Francesca Rudkin is an entertainment reviewer for NZ Herald.

Movie review: Mud

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Jacob Lofland (left), Matthew McConaughey and Tye Sheridan work together to escape bountyhunters in Mud.
Jacob Lofland (left), Matthew McConaughey and Tye Sheridan work together to escape bountyhunters in Mud.

There are few genres Matthew McConaughey hasn't tried. He's covered historical drama (Amistad), sci-fi (Contact), slasher (Texas Chainsaw Massacre), war (U-571), comedies (EdTV) and action (Sahara) - and of course he got stuck into rom-coms last decade. More recently, though, he's been taking on serious roles with his performance in Mud, a fine example of McConaughey graduating from film star to actor.

A character-driven coming-of-age story, Mud is a mix of fairy tale romanticism and gritty reality set in Mississippi. A little like Beasts of the Southern Wild, director Nichols conjures up a timeless Southern world resisting the encroachment of the real world, told through the eyes of 14-year-old Ellis (Tye Sheridan).

Everything is changing in Ellis' world: his parents' marriage is disintegrating, there's talk of moving out of their river house and into town, and his experience of first love isn't working out the way he'd hoped. Just as he's learning life and relationships can be complex and disappointing, Ellis meets Mud (McConaughey), a charismatic fugitive hiding on an island on the Mississippi River, who allows him to hang on to his sense of romanticism.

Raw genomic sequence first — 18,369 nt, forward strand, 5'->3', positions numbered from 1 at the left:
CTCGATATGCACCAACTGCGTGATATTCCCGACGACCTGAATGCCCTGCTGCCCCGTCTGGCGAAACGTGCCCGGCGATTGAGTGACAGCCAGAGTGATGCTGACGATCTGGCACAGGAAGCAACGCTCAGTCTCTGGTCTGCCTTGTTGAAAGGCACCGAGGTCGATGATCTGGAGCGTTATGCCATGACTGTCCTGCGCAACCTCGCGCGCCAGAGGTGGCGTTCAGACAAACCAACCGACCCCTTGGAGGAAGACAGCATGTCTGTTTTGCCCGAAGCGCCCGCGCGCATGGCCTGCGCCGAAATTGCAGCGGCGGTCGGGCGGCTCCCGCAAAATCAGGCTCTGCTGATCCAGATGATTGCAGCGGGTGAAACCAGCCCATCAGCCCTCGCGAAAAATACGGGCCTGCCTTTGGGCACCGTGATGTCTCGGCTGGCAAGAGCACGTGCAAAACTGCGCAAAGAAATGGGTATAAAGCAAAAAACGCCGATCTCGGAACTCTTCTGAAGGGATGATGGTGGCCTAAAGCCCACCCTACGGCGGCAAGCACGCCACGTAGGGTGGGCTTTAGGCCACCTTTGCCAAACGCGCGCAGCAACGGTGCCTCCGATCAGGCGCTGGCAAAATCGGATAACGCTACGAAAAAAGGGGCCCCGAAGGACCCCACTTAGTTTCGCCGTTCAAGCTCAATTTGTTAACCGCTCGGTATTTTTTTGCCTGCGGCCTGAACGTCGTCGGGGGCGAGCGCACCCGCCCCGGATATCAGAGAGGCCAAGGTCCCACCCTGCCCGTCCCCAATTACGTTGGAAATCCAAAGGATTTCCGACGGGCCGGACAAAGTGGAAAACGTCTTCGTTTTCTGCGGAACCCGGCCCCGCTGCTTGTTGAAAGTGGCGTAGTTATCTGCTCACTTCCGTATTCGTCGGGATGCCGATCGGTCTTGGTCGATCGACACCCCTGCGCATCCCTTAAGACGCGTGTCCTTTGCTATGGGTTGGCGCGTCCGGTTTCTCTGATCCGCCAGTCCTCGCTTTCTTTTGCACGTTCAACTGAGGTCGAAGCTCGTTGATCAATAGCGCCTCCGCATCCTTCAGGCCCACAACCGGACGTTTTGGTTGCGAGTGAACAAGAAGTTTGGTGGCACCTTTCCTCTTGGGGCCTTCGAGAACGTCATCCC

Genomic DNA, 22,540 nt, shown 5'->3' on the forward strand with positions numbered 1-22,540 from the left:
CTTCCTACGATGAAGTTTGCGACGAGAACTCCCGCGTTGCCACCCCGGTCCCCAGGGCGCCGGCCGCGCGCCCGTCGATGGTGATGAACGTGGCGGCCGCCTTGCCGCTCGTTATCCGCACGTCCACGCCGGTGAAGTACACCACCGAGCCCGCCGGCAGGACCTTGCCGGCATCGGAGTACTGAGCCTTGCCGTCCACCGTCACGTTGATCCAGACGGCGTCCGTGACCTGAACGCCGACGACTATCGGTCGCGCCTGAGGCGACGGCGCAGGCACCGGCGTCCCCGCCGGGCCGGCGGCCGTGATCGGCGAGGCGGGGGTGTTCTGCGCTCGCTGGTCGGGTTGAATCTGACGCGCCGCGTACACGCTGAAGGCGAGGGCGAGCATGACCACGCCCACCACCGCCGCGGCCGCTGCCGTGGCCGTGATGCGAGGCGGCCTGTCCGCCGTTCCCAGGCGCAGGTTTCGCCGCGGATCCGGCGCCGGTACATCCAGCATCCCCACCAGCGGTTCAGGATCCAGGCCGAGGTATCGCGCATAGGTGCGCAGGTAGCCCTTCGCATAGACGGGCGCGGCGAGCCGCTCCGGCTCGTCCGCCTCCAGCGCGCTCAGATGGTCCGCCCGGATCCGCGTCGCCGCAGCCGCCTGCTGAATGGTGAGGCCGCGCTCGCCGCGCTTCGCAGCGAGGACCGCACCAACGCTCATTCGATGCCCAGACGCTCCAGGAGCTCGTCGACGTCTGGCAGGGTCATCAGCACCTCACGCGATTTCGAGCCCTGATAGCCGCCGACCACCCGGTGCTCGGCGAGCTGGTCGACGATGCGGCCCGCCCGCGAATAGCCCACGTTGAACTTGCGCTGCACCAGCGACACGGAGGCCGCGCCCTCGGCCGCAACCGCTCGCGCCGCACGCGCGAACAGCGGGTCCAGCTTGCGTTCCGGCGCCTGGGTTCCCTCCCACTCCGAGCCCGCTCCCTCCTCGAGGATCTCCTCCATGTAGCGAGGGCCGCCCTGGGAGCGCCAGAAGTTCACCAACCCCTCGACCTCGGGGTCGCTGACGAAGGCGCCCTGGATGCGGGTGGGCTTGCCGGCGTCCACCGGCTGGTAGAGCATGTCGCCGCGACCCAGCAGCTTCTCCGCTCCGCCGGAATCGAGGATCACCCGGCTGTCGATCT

Mud convinces Ellis and his best friend, Neckbone (Jacob Lofland), to help him rebuild a boat so when Juniper (Witherspoon), the love of Mud's life, turns up, they can escape together. The boys become Mud and Juniper's go-betweens, and when a group of bountyhunters arrive in town looking for Mud the boys are determined to see the lovers escape and live happily ever after.

Like Nichol's previous films, Take Shelter and Shotgun Stories, Mud is centred on men - young and old - struggling with life.

For the most part it's a sweeter and gentler film, although more sinister themes based on vengeance and violence emerge in the final act. It's a fraction long and Nichols gets a little distracted by peripheral storylines, but the performances are uniformly excellent.

Sheridan and Lofland are superb as Ellis and Neckbone, easily delivering the breadth of emotion required of their roles. Their adventure brings to mind Stand By Me with a touch of Mark Twain, and Nichols' lingering shots of the natural world are comparable with the work of film-maker Terrence Malick.

McConaughey, too, is captivating, full of easy charm, nervous energy and a Southern drawl that sounds divine.

Complemented by excellent supporting actors, including Ray McKinnon and Sarah Paulson as Ellis' parents, Mud has a stellar cast. Nichols knows they'll do the heavy lifting for him, and his nuanced direction and thoughtful visuals lets them do exactly that.

Stars: 4/5
Cast: Matthew McConaughey, Tye Sheridan, Reese Witherspoon
Director: Jeff Nichols
Running time: 130 mins
Rating: M
Verdict: Fairy-tale romanticism and gritty reality make up this coming-of-age story

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